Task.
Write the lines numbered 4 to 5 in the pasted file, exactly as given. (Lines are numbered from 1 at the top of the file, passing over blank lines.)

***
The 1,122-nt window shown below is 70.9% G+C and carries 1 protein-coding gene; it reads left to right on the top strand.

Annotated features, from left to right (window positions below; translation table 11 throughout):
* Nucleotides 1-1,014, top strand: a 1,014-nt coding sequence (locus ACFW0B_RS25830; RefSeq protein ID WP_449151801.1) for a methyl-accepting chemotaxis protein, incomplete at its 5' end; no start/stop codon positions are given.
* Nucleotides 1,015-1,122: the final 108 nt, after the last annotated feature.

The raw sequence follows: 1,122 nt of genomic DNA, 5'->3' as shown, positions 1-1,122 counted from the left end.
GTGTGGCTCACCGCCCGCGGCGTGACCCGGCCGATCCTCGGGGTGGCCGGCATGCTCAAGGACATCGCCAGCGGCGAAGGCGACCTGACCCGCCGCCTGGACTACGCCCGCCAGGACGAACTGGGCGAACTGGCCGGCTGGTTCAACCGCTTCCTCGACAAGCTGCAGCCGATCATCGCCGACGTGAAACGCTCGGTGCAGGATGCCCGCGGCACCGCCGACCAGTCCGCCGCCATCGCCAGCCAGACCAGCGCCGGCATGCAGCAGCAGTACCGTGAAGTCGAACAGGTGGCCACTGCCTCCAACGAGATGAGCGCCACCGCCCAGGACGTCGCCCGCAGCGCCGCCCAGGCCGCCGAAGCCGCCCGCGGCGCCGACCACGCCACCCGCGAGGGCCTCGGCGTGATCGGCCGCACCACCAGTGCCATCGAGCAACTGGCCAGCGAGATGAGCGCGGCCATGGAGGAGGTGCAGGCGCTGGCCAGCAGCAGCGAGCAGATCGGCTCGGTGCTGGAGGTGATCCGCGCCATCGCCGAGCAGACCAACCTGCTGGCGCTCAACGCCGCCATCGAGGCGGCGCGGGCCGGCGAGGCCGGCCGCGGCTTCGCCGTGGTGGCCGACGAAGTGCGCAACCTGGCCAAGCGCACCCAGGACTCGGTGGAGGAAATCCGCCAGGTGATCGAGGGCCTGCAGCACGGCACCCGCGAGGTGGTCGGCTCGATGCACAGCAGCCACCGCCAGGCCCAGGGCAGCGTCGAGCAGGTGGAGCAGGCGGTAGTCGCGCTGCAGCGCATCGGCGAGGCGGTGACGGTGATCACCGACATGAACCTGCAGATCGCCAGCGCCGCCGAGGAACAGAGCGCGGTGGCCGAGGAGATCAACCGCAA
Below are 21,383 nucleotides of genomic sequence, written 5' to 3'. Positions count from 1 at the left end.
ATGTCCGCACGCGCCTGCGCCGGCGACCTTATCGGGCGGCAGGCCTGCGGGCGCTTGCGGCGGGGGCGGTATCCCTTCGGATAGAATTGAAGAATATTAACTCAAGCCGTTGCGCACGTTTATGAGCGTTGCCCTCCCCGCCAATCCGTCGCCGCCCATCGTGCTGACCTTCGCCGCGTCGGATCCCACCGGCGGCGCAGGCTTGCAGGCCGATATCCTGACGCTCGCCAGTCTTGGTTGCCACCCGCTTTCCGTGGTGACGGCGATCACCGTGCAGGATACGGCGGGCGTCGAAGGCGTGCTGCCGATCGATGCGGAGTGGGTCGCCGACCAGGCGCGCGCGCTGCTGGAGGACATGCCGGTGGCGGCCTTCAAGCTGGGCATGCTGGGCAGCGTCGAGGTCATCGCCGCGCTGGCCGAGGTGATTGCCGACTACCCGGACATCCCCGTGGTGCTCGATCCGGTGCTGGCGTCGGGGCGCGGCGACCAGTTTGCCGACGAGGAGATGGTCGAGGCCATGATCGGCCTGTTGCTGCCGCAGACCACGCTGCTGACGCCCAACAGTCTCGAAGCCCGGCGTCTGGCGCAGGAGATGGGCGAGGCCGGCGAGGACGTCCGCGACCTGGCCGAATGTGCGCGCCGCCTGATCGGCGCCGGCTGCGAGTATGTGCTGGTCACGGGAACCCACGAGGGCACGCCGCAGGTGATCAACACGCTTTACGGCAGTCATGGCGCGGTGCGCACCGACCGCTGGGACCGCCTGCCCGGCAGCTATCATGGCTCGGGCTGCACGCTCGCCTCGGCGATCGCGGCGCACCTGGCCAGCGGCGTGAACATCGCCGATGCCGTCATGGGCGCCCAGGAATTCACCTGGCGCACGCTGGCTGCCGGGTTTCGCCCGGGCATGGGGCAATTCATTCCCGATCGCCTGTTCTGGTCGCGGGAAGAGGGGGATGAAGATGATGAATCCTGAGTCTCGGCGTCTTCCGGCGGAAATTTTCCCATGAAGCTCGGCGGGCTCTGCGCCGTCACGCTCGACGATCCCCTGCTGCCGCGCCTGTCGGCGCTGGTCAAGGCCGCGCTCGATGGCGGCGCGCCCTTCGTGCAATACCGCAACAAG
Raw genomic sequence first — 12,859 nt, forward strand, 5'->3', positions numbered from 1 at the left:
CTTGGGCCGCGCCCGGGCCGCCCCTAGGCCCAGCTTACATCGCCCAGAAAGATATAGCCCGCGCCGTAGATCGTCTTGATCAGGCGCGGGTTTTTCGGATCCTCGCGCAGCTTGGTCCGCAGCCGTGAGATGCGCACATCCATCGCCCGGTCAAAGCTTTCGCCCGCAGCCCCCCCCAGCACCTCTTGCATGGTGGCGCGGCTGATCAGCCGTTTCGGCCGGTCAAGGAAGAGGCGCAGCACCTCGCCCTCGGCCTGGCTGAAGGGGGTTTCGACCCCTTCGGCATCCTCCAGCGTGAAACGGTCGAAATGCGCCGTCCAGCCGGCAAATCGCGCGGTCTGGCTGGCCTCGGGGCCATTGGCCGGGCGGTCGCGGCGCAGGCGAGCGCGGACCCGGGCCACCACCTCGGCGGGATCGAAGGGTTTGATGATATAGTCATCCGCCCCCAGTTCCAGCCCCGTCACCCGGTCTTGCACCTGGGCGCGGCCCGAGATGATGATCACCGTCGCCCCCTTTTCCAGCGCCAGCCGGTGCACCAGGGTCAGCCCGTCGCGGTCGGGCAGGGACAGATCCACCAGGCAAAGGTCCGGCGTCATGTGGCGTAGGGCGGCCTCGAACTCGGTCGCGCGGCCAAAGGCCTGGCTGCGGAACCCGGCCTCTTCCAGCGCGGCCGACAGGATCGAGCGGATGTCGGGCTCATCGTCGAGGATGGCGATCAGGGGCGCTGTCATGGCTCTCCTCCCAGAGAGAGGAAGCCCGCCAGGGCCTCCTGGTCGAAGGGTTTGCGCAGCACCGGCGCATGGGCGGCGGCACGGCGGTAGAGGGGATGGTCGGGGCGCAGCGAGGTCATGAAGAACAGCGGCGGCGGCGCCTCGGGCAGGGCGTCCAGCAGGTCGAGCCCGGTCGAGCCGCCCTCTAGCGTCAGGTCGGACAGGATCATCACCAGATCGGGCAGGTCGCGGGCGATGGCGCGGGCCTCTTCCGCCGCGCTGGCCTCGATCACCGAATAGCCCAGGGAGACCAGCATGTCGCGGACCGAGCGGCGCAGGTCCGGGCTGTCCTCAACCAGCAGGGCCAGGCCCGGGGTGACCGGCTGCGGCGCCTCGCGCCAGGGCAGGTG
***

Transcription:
* Nucleotides 1,015-1,122: the final 108 nt, after the last annotated feature.

The raw sequence follows: 1,122 nt of genomic DNA, 5'->3' as shown, positions 1-1,122 counted from the left end.